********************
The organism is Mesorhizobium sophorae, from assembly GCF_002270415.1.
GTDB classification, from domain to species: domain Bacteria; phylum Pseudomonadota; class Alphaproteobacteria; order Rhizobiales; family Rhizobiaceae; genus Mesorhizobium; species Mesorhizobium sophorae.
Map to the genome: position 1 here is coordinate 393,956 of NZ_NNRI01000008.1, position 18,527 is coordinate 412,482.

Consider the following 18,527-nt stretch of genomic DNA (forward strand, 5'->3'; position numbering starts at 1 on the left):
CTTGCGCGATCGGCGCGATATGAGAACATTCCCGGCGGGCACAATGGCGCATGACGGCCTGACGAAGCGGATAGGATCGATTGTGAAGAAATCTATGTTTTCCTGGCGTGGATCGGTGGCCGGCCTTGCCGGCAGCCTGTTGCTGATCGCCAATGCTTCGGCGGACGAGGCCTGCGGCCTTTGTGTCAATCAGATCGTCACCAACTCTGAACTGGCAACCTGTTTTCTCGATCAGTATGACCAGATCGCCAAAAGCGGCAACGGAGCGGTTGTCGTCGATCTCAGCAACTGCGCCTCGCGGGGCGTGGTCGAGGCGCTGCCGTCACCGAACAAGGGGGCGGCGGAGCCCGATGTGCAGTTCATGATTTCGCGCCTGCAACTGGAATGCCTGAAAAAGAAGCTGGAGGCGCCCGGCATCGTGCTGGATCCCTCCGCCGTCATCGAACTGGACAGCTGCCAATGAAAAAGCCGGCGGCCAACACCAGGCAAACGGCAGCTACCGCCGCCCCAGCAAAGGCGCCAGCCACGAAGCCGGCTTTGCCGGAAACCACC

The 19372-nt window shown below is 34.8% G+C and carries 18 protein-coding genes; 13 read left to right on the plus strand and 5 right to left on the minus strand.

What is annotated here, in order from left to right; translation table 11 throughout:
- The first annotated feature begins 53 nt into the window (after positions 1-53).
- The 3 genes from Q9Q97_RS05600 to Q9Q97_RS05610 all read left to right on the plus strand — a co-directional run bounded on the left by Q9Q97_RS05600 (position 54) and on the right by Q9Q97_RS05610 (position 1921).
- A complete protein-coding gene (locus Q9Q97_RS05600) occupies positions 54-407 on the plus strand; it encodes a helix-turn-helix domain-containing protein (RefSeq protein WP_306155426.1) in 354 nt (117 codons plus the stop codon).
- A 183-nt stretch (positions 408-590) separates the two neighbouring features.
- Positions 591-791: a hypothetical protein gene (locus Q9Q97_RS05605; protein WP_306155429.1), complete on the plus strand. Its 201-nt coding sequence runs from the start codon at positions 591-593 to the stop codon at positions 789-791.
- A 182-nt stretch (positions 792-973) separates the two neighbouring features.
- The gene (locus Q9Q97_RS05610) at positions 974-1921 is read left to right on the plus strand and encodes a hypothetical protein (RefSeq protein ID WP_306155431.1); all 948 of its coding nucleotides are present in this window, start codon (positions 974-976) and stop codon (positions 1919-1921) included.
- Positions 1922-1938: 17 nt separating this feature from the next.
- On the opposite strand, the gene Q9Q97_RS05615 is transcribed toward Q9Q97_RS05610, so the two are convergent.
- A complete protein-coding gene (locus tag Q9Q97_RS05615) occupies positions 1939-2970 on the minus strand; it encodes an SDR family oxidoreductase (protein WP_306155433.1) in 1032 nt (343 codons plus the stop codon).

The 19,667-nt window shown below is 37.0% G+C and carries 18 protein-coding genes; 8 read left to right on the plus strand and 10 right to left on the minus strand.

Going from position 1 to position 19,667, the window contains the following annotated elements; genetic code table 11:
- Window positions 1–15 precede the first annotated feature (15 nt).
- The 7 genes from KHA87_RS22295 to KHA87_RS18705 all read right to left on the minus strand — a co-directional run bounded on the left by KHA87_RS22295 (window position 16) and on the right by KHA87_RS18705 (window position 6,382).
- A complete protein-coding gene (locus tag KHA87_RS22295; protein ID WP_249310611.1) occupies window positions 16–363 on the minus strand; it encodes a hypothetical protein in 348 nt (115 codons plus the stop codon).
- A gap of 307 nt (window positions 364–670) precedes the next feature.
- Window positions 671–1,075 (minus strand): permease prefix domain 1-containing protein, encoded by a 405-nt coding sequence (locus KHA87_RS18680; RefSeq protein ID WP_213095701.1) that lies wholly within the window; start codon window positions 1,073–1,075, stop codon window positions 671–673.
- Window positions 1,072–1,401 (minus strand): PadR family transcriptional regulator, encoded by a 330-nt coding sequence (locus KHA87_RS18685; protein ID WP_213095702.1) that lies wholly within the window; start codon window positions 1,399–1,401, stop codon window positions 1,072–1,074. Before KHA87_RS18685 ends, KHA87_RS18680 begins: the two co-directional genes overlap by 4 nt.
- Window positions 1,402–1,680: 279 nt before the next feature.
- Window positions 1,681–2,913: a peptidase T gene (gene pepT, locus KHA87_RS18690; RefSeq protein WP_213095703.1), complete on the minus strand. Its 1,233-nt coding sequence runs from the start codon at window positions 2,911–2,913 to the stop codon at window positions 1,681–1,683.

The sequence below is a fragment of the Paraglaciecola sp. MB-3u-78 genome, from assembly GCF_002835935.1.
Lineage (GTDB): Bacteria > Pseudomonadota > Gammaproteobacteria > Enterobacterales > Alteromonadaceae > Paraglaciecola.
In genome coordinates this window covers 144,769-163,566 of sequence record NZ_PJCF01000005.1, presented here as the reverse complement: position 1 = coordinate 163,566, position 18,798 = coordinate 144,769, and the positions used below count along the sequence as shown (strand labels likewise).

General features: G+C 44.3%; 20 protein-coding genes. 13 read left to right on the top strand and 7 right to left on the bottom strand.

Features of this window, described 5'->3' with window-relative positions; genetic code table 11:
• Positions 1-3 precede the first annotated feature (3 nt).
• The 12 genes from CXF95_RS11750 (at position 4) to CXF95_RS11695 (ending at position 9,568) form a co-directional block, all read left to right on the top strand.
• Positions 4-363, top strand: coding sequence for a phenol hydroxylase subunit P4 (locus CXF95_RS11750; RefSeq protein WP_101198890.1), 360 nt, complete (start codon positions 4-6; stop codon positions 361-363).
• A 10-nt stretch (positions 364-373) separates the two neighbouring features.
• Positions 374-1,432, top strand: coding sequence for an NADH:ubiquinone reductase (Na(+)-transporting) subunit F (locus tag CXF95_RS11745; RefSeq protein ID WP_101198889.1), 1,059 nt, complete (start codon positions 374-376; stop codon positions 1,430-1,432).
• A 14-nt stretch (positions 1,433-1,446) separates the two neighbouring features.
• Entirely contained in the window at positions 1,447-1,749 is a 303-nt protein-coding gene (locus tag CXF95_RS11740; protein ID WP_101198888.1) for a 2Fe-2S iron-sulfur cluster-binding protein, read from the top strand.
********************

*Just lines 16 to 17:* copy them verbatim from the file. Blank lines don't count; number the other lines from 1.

- On the opposite strand, the gene Q9Q97_RS05615 is transcribed toward Q9Q97_RS05610, so the two are convergent.
- A complete protein-coding gene (locus tag Q9Q97_RS05615) occupies positions 1939-2970 on the minus strand; it encodes an SDR family oxidoreductase (protein WP_306155433.1) in 1032 nt (343 codons plus the stop codon).